A Brief Guide to PCI

The Presbyterian Church in Ireland

The Presbyterian Church in Ireland (PCI) was established in 1840 with the coming together of two Presbyterian churches, the General Synod of Ulster and the Secession Synod. The union of the two churches took place at the first General Assembly of Presbyterian Church in Ireland meeting in Belfast on 10th July 1840.

Irish Presbyterianism had its origins in Scottish migrations to Ulster in the early 17th Century. Ballycarry Presbyterian Church in County Antrim is the oldest congregation dating back to 1613. The newest, Donabate Presbyterian Church in County Dublin, first gathered for worship in 2010.



The Presbyterian form of Christian faith is best described as 'Reformed' with its strong emphasis on the Sovereignty of God, the Kingship of Christ and the authority of the Bible.

Preaching the Word of God is central to Presbyterian worship services that are set amongst a mixture of prayer and praise. There is no fixed liturgy in Presbyterian services of worship. Prayers and hymns, psalms and paraphrases, Scripture readings and sermons are adapted to the needs of the occasion.

The word 'Presbyterian' itself describes the form of Church government, which emphasises the individual and corporate responsibility of members. Ministers and members share in the organising and running of every aspect of the Church's work. In the Presbyterian Church in Ireland this is undertaken at three levels:

  • Congregational (local)
  • Presbytery (regional)
  • General Assembly (denominational)

The General Assembly is the highest decision-making body of the Church. One of its roles is to elect the Moderator, the chief public representative of the Church who serves for one year. The current Moderator is Rt. Rev. Dr. Noble McNeely, minister of First Holywood Presbyterian Church in County Down.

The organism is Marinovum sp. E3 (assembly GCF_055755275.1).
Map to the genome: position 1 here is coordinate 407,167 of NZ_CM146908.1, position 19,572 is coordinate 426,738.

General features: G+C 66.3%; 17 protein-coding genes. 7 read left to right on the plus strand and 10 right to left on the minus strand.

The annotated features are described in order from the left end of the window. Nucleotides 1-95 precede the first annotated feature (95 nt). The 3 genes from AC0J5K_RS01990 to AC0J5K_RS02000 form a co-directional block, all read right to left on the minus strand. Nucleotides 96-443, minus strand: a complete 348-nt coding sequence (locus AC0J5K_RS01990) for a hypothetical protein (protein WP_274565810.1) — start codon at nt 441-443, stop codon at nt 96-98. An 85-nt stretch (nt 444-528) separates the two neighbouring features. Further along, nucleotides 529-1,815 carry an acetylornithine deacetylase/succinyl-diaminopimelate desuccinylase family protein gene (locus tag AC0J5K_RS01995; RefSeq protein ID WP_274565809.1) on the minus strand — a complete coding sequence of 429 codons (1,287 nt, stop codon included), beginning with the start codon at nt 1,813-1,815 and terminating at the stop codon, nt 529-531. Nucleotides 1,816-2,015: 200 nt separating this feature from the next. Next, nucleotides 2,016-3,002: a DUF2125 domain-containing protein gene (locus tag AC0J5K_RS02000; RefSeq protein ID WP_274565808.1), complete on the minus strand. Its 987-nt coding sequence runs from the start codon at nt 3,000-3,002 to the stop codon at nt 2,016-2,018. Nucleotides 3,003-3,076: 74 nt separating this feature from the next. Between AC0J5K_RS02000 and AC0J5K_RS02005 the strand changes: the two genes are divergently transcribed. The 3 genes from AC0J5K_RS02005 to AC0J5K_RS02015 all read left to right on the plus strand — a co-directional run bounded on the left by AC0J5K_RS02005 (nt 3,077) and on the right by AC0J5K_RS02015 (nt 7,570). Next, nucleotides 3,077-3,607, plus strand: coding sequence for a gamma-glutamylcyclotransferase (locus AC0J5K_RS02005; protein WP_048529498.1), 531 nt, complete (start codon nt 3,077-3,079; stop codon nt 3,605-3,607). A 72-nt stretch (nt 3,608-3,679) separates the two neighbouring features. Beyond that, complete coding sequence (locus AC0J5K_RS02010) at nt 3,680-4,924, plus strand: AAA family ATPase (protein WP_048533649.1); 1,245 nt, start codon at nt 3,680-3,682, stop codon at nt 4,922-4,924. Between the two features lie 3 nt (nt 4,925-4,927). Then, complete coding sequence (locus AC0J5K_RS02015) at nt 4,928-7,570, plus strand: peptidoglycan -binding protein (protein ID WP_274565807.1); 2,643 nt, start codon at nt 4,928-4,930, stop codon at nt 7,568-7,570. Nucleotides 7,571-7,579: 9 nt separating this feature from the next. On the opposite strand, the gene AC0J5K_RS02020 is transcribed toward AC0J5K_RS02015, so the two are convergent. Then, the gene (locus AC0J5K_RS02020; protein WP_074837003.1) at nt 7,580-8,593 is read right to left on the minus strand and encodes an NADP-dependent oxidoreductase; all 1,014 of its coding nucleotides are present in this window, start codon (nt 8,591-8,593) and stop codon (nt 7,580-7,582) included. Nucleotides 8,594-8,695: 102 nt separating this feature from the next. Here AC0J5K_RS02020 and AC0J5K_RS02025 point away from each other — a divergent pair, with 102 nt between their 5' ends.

The Moderator, however, is not the ‘head of the church’. The Code, or constitution of the Presbyterian Church in Ireland clearly states that ‘The Lord Jesus Christ is the sole King and Head of the Church…’

You can read more about PCI’s structure and leadership here. The Church's administrative heart is Assembly Buildings, which is located at Fisherwick Place in Belfast.


PCI in 21st Century

Through its congregations, the Presbyterian Church in Ireland is very much a part of local community life and an integral part of wider society. Today PCI has over 225,000 members who belong to 536 congregations from Bushmills in County Antrim, to Aghada in County Cork. PCI is the largest Protestant denomination in Northern Ireland.

The Church currently has 326 active ministers, some of whom will have two or more congregations to minister to. In terms of their training, Union Theological College in Belfast’s Queen’s Quarter, is PCI’s principal body for the training of ministers prior to ordination.

Across Ireland congregations seek build God’s Kingdom in their community, growing in faith as disciples of the Lord Jesus Christ, so that the Good News of the Gospel can be shared.


At home and overseas

PCI is committed to bringing the Gospel of Jesus Christ to people of all ages across Ireland and the wider world.

Today PCI has partnership links with indigenous churches, Christian institutions or international mission agencies in more than 25 countries around the world. It also supports 36 adults who are engaged in mission in varying ways serving in 12 countries.

The Church has an active ‘social witness’ demonstrating God's love in action by ministering to the physical needs of people. PCI provides services for a diverse range of people in 17 locations across Ireland. This includes supporting and caring for older people and people with a learning and physical disabilities. The Church also works with people with addictions and with offenders.

PCI is committed to building a more peaceful society. It also seeks to make a unique contribution to life on the island of Ireland, by giving voice to the concerns of many people, both within and outside the Church, engaging with government and speaking out on national and international issues.

If you are looking for a local congregation see the Find a Church section...